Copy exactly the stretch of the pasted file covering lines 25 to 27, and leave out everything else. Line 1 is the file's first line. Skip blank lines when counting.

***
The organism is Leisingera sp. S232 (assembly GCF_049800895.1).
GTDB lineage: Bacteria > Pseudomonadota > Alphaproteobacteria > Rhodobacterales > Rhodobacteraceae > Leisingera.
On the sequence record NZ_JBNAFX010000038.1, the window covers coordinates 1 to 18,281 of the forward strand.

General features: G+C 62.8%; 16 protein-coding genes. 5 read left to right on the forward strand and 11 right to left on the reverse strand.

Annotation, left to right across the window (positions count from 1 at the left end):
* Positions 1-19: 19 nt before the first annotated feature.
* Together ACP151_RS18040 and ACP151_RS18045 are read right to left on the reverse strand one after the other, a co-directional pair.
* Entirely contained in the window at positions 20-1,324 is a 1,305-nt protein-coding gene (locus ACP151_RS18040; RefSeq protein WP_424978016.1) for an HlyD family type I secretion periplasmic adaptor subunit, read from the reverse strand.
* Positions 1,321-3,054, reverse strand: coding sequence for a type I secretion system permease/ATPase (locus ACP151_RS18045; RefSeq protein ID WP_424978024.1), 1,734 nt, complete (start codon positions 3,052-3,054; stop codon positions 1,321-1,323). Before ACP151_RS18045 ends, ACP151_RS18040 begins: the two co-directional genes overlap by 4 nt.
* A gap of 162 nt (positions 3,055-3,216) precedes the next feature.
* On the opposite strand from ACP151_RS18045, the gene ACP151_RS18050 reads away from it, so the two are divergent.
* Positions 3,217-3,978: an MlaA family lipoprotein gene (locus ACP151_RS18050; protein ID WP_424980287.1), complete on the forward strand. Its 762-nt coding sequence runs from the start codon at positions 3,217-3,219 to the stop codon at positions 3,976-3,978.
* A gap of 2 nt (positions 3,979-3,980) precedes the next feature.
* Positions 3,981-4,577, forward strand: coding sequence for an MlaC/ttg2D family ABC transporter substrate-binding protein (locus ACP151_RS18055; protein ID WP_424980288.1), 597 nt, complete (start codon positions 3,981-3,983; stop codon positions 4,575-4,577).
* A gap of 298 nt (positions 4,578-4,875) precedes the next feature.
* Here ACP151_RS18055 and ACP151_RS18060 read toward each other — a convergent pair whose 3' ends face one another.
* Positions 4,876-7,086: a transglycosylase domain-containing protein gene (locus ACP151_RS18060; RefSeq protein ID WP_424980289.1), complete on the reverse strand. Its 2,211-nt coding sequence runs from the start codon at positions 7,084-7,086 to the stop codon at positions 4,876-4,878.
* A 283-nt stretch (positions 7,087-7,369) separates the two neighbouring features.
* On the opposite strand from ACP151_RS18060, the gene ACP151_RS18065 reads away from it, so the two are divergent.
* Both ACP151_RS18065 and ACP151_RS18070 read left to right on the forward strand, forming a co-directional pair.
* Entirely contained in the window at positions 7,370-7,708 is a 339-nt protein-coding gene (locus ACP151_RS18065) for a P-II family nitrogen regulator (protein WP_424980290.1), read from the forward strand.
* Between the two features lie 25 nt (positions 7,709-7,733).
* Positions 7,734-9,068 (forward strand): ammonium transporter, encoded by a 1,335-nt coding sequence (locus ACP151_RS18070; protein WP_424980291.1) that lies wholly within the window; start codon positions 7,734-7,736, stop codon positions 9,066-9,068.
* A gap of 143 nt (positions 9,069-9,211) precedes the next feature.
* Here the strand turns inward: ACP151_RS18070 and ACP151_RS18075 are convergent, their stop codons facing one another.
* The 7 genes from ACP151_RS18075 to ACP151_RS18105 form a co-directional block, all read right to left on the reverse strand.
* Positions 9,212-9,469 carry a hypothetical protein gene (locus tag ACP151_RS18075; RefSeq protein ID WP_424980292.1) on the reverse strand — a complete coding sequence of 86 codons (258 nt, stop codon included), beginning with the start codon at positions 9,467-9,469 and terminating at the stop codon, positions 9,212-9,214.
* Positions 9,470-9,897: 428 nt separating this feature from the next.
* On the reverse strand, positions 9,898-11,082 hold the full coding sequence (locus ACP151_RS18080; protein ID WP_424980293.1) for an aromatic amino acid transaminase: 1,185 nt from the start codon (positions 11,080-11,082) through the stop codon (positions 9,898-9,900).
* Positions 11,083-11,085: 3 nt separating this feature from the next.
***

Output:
* Here the strand turns inward: ACP151_RS18070 and ACP151_RS18075 are convergent, their stop codons facing one another.
* The 7 genes from ACP151_RS18075 to ACP151_RS18105 form a co-directional block, all read right to left on the reverse strand.
* Positions 9,212-9,469 carry a hypothetical protein gene (locus tag ACP151_RS18075; RefSeq protein ID WP_424980292.1) on the reverse strand — a complete coding sequence of 86 codons (258 nt, stop codon included), beginning with the start codon at positions 9,467-9,469 and terminating at the stop codon, positions 9,212-9,214.